It’s a Play, It Ain’t Brain Surgery: An Interview with Marin Mazzie & Jason Danieley

Three-time Tony Award nominee Marin Mazzie and Emmy-nominated Jason Danieley reflect on romance, Czech isolationism, and their Great Midwestern Escape. Explore how this year’s Cabaret in the Music Room co-stars learned the art of zen in a hospital room, then hear this cool and collected husband-wife duo live at Caramoor.

While other Caramoor power couples make it work – Audra McDonald with husband Will Swenson, Rebecca Luker with husband Danny Burstein, Liz Callaway with husband Dan Foster, and Faith Prince with husband Larry Lunetta all come to mind – keeping a relationship intact when both partners are dedicated to show business must be difficult. How do you both find the energy to maintain love alongside a demanding career?

It isn’t particularly difficult. We love each other and make our business/career/show/concert decisions based on what is best for us as a couple. Sometimes it’s a pain to be away from each other for several months to go to Chicago, Seattle, San Diego, etc. to do a show but we only do those long out-of-towns when there is a potential bigger pay off, or if it’s a role that we absolutely have to do. Otherwise, life is too short to have work dictate what we do or to have it separate us for too long a time. We have a home in the Berkshires and that has provided a wonderful retreat from the craziness of the business. That’s a crucial element of keeping sane. And if I’m sane, we’re both sane.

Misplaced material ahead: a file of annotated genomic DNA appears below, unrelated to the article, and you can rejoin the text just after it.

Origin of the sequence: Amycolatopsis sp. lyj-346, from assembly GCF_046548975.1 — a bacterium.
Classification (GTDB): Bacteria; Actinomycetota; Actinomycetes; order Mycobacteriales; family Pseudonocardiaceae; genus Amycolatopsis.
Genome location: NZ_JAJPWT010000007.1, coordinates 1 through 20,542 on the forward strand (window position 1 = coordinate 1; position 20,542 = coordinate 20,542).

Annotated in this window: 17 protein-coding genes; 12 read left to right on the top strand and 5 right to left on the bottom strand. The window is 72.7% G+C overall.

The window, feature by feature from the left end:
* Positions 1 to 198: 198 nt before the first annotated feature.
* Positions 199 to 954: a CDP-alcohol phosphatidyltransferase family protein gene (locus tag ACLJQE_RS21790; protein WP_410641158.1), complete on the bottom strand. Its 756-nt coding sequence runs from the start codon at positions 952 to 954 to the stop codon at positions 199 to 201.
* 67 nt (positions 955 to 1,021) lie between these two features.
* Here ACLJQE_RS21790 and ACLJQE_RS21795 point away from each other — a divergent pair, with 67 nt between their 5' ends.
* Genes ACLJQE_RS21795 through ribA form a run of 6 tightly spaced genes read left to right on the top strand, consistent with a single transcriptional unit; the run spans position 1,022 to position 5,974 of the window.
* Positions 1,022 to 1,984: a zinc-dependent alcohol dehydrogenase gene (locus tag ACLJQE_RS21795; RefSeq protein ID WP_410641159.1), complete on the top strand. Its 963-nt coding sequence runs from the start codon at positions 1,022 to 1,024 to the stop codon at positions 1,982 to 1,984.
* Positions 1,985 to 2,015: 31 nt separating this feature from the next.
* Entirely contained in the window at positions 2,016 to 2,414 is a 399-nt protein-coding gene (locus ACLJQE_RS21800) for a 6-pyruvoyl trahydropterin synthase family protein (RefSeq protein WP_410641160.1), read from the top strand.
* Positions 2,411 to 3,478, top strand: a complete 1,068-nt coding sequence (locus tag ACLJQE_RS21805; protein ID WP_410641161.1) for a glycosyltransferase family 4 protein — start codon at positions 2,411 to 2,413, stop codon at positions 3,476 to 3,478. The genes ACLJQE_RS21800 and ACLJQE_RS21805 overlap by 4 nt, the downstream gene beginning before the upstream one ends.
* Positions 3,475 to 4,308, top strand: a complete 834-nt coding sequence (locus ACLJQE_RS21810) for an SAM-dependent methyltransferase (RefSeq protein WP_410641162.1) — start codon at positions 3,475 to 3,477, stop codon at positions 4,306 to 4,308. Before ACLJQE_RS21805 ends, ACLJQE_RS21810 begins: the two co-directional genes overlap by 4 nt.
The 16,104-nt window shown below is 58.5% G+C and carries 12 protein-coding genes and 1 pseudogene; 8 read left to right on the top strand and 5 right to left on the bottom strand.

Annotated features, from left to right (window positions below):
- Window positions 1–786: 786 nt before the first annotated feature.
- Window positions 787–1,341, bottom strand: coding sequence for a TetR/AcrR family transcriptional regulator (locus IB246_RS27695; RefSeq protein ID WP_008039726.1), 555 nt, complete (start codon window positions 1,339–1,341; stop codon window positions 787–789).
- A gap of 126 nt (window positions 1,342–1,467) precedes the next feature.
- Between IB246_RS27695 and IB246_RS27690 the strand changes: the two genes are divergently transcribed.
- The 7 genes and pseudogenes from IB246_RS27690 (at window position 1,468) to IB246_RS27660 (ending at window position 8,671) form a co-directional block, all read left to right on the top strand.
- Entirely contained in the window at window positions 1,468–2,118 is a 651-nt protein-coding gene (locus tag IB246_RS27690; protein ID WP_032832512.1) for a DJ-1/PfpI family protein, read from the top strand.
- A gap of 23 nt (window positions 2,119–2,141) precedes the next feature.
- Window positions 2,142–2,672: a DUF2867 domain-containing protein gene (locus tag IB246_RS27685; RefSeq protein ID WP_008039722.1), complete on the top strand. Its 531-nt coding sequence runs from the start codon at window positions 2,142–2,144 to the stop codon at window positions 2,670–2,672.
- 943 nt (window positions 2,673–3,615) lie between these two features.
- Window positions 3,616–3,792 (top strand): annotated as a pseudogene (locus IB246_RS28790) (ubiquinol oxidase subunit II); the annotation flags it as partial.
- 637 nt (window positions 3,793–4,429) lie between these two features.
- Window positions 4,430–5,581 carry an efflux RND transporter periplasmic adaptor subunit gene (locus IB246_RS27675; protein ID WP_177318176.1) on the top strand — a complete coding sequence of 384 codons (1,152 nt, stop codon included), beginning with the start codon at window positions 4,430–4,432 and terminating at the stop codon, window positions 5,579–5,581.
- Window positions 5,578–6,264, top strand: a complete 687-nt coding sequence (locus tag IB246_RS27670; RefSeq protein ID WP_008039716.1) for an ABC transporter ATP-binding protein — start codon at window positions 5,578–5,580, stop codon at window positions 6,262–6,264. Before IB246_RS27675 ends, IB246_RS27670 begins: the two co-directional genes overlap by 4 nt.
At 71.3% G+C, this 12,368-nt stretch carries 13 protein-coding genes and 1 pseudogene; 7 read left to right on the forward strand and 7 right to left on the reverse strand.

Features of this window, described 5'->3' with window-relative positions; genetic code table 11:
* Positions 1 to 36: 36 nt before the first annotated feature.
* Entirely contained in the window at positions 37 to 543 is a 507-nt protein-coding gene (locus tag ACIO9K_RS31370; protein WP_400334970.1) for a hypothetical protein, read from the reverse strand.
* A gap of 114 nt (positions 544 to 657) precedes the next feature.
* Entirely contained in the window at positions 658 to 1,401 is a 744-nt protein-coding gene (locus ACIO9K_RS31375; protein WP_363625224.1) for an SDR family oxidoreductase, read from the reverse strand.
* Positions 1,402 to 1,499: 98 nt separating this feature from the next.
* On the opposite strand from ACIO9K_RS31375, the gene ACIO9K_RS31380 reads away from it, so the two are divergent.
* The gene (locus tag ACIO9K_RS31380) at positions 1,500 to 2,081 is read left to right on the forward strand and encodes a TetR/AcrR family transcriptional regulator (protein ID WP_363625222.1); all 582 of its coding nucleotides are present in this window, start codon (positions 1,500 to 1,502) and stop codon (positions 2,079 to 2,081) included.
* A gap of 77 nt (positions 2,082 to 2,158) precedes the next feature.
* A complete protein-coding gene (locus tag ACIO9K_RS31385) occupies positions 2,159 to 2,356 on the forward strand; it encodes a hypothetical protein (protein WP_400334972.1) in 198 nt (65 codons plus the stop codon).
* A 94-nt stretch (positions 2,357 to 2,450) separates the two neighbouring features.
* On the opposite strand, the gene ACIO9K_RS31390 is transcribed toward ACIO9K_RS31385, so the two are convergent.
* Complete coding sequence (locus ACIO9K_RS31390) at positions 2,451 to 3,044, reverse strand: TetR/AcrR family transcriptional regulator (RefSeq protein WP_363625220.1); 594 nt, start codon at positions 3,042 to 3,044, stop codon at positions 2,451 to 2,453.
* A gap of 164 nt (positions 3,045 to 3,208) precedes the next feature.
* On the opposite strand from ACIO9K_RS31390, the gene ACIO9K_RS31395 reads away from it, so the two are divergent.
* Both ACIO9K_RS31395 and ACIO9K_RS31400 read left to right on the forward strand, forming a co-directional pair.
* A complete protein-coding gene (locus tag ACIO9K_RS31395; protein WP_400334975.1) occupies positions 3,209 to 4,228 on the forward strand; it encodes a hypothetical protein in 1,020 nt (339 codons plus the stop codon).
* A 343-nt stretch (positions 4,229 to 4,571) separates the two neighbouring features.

Much has been written lately about Marin’s battle with ovarian cancer – a hearty congratulations on entering remission! – including through the very personal lens of Jason’s blog, The Danieley Digest. Jason, you wrote that the greatest lesson this health challenge has taught you was “being present,” “breathing,” “remaining calm,” and accepting that the situation was “all out of our hands” were all you could/should manage… Has this journey influenced the way either of you approach the stage?

Well, as far as concerts go, the journey of Marin’s cancer has informed and reshaped the songs we have sung before like nothing ever has. Lyrics that have meant one thing now all of a sudden take on a new meaning, have a deeper resonance given all that we’ve been through. Marin’s song from the musical Ragtime “Back to Before” is always changing because it’s an incredible lyric, by Lynn Ahrens, that seems to be pertinent in almost any time or situation. With our particular journey over the last year, for instance, the lyrics “There was a time our happiness seemed never-ending. I was so sure that where we were heading was right. Life was a road, so certain and straight and unbending. Our little road with never a cross road in sight.”  This, plus many other examples, really adds up to a considerable difference in our concerts as a whole.